One Year Ago, the Journey Began

One year ago, Kerie and I started our journey. We thought we understood what the journey was all about. For all we knew, it was about weight loss. That is a noble and worthy journey to take. But like with any trek, it becomes multi-faceted and beyond what you imagined along the way. That certainly is true for us.

We did lose the weight. We've lost a combined 240 pounds. What we didn't expect to find was fitness and revitalized lives. For those of us who struggle with weight, we want to lose it for a variety of reasons. It may be a fear of disease, the desire to change our outward appearance, or even the knowledge that it is just the right thing to do. But until you do it, you don't really understand how revolutionary it is. 

Being a normal weight and being fit grants you an energy in life that is unmistakable. We think more clearly. It is as if some fog has been lifted. We persevere through projects that we would have once shunned due to a lack of physical vitality. We could continue to describe it all day long, but you simply have to experience it.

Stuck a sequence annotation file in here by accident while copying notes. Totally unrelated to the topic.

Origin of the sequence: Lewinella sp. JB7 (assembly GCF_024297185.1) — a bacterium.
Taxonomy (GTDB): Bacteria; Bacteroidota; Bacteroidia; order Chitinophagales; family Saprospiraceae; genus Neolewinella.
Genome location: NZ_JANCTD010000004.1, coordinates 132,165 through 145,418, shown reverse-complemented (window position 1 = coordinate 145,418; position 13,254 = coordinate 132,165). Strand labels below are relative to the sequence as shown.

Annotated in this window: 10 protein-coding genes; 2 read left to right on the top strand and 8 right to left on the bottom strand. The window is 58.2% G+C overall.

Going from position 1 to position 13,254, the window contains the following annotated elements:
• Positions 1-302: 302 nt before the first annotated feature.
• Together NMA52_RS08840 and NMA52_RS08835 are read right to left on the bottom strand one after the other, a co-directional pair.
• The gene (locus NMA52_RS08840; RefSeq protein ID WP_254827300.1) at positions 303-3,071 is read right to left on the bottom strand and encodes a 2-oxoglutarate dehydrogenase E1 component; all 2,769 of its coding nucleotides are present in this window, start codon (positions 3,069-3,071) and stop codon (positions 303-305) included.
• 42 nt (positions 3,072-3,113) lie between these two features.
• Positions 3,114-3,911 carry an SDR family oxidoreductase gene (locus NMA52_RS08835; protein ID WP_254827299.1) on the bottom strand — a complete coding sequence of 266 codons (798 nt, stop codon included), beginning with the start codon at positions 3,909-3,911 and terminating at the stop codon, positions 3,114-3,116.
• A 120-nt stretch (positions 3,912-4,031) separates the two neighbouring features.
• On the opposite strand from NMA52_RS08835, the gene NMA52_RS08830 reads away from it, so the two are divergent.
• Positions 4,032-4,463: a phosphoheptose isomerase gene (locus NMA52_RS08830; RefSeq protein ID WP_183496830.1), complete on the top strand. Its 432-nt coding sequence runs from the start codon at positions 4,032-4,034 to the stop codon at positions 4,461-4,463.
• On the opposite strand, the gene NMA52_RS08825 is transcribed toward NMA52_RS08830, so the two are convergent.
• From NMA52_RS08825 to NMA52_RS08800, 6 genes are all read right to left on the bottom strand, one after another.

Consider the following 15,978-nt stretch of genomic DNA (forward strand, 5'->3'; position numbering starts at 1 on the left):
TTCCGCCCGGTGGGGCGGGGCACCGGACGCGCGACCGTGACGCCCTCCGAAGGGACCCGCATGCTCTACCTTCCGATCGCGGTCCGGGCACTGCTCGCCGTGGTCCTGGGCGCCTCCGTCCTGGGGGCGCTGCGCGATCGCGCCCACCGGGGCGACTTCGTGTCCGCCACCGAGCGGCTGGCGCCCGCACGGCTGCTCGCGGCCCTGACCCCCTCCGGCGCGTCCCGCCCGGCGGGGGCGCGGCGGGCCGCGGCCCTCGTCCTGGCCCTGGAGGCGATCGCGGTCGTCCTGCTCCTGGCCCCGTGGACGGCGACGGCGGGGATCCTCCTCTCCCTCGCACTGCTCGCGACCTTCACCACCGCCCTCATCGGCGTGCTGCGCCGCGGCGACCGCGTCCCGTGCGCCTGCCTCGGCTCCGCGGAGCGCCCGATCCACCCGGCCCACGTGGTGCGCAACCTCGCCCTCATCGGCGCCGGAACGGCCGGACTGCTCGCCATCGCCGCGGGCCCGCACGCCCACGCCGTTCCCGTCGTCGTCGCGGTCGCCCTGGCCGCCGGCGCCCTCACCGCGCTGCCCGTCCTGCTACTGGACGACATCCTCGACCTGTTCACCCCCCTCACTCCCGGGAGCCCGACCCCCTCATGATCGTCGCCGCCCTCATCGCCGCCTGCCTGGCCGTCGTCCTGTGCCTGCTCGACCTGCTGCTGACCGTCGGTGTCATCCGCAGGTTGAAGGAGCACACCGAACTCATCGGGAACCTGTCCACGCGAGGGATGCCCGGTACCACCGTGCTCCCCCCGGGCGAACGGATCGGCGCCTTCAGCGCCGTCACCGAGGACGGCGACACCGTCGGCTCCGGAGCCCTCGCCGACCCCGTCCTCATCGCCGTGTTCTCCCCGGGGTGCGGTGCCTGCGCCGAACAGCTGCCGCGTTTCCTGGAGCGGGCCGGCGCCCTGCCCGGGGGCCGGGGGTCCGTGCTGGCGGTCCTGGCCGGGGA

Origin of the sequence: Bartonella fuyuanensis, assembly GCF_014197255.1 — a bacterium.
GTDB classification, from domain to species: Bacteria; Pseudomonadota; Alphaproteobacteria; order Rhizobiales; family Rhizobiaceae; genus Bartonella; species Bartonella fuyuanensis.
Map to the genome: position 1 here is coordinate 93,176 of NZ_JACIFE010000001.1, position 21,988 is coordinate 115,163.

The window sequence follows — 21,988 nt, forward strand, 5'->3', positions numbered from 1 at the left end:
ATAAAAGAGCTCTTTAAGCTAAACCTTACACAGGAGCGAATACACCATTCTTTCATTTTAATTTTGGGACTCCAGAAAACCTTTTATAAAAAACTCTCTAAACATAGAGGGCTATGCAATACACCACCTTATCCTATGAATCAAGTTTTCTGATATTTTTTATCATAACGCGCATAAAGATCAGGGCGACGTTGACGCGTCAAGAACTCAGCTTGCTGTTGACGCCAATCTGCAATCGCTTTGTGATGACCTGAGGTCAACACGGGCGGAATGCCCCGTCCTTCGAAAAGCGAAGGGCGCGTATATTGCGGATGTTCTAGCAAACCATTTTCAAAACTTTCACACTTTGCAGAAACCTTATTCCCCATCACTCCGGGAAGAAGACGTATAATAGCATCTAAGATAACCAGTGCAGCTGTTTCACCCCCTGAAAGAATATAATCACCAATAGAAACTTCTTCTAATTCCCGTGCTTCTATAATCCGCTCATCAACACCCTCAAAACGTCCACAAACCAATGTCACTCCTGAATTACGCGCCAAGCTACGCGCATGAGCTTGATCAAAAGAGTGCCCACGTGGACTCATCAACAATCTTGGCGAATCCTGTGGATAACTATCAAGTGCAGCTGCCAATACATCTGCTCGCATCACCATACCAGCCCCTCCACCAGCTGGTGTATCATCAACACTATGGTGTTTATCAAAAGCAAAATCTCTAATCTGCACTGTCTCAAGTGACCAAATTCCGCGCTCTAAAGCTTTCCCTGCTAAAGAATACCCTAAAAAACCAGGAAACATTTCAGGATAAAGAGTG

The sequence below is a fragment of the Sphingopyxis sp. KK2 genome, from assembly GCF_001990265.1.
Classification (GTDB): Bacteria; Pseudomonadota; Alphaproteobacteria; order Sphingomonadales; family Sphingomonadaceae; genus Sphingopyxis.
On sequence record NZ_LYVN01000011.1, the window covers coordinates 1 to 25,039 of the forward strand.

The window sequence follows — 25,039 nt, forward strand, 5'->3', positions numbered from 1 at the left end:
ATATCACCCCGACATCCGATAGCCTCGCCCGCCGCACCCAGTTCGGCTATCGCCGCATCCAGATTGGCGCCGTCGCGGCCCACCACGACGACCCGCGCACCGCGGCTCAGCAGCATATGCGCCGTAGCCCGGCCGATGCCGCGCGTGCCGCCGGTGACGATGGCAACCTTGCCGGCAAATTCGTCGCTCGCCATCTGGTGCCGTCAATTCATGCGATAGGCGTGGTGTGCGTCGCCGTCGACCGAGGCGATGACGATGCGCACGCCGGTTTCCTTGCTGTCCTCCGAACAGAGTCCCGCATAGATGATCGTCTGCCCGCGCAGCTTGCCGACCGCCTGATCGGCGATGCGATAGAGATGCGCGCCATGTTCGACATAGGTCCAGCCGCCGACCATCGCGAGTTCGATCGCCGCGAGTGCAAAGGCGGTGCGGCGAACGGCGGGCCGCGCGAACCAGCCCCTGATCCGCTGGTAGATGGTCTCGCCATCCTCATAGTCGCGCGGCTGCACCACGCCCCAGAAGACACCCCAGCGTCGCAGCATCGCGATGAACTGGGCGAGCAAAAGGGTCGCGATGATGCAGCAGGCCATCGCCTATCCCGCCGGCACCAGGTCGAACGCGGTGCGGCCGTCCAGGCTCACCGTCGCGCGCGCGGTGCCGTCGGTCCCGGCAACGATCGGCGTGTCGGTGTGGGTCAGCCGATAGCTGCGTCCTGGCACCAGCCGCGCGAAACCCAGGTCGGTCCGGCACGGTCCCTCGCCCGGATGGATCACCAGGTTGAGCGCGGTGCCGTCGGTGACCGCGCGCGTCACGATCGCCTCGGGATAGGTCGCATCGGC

Sure, being fit is not all there is to life, but it sure makes all the other parts of life even better. Please, join us. We've reached our goal in weight, but the journey to be fit is lifelong. Take that challenge. We'll walk with you! 

Wednesday, October 3, 2012

It's Not My Fault!

-by Kerie

I was talking with a close friend today about weight. I have to emphasize the “close” part because it isn’t just anybody that I can walk up to and say, “You and your honey have gotten a little pudgy lately.” Her reply involved several things including “vacation eating,” an increase in processed foods, and possible food intolerances. She, like many other people, was looking outside of herself for a reason for being overweight and lethargic.

I am not poking fun at, or making snarky comments about my friend. However, this is just another example of how people become side tracked on the pursuit of health. I’ll use the collective “we” since I was there not that long ago. We try to find something outside of our control to blame for our being overweight and unhealthy. If I am retaining fluids because of all the sodium and chemicals in processed foods, and I am unable to afford organically grown fruits and vegetables and grass feed meat then it is not my fault that I am overweight. If I am employed in a profession that requires long hours of sedentary labor, or I can’t afford a gym membership then I can’t be expected to exercise. The excuses are endless, but that’s all they are.